The cost of keeping a single light bulb on doesn’t amount to much on an hourly basis: using a 60-watt bulb for one hour requires 0.06 kilowatt hours of electricity, costing about 1.2 cents if your electric rate is 20 cents per kilowatt hour. But the costs add up. Based on consumption data from 2015, lighting accounts for 12% of the average household electric bill. By shutting off unnecessary lights, such as in empty rooms, you will not only save money but also lower your carbon footprint.
16. Unplug electronics
Even when not in use, many electronic devices, including televisions, microwaves, scanners, and printers, use standby power to save warm-up time. In the United States, the total electricity consumed by idle electronics — sometimes referred to as vampire or phantom electricity — equals the annual output of 12 power plants, according to the Office of Sustainability at Harvard University. Use power strips for these devices to simplify plugging and unplugging.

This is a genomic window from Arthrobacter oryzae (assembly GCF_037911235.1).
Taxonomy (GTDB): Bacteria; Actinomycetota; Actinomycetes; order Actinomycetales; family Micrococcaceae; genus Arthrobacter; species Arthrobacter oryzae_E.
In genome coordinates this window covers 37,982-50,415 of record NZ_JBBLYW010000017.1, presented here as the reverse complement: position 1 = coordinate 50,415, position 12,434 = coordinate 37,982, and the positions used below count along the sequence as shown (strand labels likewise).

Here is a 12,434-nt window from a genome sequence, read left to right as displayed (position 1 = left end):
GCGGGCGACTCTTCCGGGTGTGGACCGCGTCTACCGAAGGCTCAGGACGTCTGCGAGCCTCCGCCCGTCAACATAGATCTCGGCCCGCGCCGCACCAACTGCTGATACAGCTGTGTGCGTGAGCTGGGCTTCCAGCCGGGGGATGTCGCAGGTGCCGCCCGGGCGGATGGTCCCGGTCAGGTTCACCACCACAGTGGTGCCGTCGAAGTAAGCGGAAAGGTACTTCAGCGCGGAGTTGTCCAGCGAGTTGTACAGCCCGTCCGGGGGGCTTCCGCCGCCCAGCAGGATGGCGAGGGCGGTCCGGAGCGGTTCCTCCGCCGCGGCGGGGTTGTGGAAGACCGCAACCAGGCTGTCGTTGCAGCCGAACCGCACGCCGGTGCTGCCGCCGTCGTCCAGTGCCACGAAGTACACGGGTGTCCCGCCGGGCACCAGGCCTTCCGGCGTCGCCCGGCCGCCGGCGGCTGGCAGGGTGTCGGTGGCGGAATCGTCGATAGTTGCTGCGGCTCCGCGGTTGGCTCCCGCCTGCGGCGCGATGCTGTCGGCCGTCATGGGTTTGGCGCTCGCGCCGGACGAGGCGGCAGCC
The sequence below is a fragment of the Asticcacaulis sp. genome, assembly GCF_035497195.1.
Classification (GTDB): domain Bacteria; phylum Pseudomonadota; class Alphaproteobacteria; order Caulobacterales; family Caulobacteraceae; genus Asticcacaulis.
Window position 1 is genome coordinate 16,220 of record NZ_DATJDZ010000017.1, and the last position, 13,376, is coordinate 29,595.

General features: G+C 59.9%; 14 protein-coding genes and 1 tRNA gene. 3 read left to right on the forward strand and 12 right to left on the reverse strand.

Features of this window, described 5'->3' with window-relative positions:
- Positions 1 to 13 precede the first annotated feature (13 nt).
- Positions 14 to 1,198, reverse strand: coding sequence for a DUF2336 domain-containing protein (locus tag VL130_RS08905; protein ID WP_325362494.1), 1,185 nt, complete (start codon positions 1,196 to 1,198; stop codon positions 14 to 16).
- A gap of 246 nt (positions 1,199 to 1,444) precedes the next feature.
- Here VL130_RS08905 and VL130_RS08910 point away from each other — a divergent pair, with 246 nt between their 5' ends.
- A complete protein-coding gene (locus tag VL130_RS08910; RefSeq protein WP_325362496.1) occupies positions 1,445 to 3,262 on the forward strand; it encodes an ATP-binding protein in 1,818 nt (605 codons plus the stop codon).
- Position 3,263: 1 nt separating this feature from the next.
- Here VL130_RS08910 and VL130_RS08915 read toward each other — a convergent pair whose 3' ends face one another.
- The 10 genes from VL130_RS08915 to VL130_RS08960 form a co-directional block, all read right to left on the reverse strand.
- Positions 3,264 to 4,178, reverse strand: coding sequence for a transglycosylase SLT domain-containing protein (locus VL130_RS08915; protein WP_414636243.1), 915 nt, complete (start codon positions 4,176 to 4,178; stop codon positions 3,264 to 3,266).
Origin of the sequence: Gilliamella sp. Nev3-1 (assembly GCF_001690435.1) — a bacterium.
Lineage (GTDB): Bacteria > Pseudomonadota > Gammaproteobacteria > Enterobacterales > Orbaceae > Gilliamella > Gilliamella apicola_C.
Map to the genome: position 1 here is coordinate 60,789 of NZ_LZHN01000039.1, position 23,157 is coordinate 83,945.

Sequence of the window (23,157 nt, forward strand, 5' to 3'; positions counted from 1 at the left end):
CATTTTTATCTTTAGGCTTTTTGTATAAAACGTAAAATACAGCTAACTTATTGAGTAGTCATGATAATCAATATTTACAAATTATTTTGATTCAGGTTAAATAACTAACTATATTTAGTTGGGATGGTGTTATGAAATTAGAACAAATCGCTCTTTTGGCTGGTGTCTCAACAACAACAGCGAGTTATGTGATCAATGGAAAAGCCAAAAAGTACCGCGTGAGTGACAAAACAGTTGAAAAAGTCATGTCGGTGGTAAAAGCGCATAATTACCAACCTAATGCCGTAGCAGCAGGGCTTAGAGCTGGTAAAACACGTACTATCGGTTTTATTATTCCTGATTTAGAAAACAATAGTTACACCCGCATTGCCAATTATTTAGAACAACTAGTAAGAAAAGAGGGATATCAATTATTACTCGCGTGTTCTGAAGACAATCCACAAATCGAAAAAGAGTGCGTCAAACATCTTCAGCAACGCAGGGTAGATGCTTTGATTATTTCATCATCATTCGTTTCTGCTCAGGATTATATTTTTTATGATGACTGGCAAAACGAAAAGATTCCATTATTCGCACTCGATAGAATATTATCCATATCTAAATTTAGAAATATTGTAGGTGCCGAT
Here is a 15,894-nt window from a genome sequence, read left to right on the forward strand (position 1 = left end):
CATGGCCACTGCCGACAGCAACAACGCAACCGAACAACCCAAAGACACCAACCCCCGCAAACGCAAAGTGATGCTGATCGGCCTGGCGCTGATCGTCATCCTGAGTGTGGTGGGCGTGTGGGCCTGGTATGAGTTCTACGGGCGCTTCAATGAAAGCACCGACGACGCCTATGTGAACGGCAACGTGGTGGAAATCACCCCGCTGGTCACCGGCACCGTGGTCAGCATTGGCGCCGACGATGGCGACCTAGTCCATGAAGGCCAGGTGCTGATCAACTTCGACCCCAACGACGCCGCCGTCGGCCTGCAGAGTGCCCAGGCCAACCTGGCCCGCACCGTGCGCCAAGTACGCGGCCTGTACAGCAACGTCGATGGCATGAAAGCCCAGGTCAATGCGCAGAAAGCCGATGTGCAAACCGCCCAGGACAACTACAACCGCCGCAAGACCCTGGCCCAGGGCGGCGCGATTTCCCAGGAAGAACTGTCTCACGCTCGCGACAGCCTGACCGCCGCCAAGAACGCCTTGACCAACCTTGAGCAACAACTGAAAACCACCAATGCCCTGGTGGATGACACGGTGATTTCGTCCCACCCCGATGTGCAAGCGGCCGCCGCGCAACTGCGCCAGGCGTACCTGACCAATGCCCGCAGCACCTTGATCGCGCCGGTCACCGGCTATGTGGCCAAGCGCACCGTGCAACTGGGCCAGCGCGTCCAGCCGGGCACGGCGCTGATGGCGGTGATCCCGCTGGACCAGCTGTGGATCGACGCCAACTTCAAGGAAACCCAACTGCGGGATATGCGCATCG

17. Turn off your computer
It is true that your computer uses a surge of electricity when it starts up, but it’s a small surge. The Department of Energy suggests that you turn off your monitor if you aren’t going to use your PC for more than 20 minutes, and turn off your CPU and monitor if you’re not going to use your PC for more than 2 hours.
18. Rein in heating and cooling
Combined, heating and cooling accounts for nearly half of household energy consumption. You can reduce energy consumption and save money by using a programmable thermostat. For every degree you reduce the temperature in the winter or raise it in the summer you are saving up to 1% in energy costs for each 8-hour period, according to the Department of Energy. Lowering your heating setting or raising your air conditioning settings by 10 degrees for eight hours a day could save you 10% on your energy bill — and reduce your carbon footprint.